HK-Italy working holiday scheme agreement signed

HK-Italy working holiday scheme agreement signed

Hong Kong and Italian students will now be able to stay in each other’s countries after both governments teamed up last week to embrace a HK-Italy working holiday scheme bilateral agreement.

As part of the working holiday scheme, the agreement would allow students aged between 18 to 30 to apply for a visa, during which they could both work and study short-term courses.

The agreement was penned by Hong Kong Secretary for Labour and Welfare Law Chi-kwong and Italy’s undersecretary of state in the foreign ministry Manlio Di Stefano at Hong Kong’s government headquarters in Admiralty on Friday.

Each government has set a quota of 500 visiting students per year.

HK-Italy working holiday scheme to reinforce bilateral ties

“The agreement will enable young people in Hong Kong and Italy to broaden their horizons and gain experience in a foreign culture, as well as further reinforce our bilateral ties,” Law said.

For his part, Mr Manlio Di Stefano said: “We are glad to provide the Italian youth with this new and unique opportunity to experience living, studying and working in Hong Kong.”

“We hope young people from Hong Kong will take advantage of the scheme to enjoy Italy as well,” Mr Di Stefano added.

Italy 13th country to adopt scheme with HK

Italy would be the Hong Kong Special Administrative Region’s 13th partner country to adopt such a working holdiay scheme initiative.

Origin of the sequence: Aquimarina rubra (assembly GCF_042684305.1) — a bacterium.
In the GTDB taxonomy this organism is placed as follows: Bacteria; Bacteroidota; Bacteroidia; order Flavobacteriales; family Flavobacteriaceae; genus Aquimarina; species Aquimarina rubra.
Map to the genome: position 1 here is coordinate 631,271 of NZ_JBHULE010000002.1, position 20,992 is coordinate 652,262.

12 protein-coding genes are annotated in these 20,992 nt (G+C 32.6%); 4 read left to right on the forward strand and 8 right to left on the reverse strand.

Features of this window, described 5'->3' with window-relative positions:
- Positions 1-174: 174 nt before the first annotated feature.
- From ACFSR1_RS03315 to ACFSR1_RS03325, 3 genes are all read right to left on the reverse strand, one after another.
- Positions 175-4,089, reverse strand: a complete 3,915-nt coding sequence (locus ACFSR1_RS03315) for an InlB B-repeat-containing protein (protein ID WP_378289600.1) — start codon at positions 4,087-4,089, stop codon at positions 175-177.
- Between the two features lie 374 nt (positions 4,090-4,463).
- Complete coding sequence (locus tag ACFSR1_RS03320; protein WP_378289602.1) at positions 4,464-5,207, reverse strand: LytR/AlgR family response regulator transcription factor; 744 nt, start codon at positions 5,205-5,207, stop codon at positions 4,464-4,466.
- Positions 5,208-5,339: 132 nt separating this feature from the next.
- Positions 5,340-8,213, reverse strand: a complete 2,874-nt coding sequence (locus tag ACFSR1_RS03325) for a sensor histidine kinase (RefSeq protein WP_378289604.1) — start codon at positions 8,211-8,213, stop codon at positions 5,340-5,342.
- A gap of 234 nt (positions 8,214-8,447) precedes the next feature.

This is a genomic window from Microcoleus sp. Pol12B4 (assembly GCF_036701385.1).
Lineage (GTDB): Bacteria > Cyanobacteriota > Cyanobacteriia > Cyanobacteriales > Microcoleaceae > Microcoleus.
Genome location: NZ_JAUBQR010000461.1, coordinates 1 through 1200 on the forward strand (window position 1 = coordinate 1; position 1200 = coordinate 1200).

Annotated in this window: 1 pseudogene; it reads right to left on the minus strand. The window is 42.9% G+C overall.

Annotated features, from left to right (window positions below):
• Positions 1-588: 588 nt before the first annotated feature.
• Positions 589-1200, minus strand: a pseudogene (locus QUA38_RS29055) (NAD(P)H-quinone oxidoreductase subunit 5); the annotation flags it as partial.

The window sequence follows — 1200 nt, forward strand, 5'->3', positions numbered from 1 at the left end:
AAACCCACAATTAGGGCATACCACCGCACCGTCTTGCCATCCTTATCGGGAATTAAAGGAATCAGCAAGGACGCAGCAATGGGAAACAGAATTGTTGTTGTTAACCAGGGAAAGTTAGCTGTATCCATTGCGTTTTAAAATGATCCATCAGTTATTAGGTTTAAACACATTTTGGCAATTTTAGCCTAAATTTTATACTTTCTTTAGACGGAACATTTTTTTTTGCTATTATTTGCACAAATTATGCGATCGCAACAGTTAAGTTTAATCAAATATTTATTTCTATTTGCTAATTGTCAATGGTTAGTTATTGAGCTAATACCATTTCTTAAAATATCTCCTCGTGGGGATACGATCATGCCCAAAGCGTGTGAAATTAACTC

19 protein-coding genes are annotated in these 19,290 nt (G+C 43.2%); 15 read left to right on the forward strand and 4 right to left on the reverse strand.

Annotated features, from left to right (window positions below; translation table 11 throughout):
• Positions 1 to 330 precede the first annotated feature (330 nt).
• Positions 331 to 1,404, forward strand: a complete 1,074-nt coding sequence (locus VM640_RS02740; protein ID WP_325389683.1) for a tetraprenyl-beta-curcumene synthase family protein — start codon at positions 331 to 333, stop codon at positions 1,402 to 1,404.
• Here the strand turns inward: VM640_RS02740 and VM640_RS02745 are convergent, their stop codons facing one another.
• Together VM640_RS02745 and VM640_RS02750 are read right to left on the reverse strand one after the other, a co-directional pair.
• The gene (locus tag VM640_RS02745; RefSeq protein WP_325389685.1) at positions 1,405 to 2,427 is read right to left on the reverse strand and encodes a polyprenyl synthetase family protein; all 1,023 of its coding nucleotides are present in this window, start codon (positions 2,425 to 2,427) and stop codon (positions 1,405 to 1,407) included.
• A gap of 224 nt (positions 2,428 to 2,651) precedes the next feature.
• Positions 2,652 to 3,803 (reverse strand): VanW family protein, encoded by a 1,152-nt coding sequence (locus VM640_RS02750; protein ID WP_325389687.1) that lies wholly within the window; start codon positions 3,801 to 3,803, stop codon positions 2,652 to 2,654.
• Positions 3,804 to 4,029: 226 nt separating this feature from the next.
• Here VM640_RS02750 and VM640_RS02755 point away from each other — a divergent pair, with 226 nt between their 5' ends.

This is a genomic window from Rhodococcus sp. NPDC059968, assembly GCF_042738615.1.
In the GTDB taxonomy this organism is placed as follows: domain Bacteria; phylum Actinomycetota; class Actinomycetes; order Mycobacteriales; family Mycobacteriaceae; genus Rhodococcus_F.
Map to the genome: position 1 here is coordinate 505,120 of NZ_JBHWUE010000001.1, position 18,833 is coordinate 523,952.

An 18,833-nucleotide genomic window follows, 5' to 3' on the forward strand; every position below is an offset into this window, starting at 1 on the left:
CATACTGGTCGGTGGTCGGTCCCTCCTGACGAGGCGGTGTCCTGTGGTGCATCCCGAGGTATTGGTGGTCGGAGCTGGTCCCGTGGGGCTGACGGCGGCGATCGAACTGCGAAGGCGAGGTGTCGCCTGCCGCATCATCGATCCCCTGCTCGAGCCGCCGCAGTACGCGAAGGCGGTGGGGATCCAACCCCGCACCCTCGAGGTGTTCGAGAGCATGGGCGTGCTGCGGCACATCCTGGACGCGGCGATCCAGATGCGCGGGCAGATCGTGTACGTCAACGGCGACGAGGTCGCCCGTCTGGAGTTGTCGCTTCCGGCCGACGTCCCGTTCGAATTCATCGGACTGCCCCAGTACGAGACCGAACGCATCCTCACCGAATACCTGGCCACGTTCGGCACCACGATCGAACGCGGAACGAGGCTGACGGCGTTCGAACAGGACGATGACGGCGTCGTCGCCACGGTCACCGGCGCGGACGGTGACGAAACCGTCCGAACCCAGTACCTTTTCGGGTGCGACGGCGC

This follows similar bilateral agreements which were earlier inked with New Zealand, Australia, Ireland, Germany, Japan, Canada, South Korea, France, Britain, Austria, Hungary, Sweden and the Netherlands.

Details of the visa application will be available on Italy’s consulate general website.

Since the initiative was launched, it was reported that about 90,000 Hong Kong residents have already supported and joined the scheme.

Photo credit: The Government of Hong Kong Special Administrative Region

Angelica is a reporter for Global Education Times with a focus on the ‘business of education’, and on Asia-Pacific and South American education affairs. An experienced journalist, Angelica also writes for the oldest English newspaper in the Philippines, The Manila Times, as the publication’s business correspondent.
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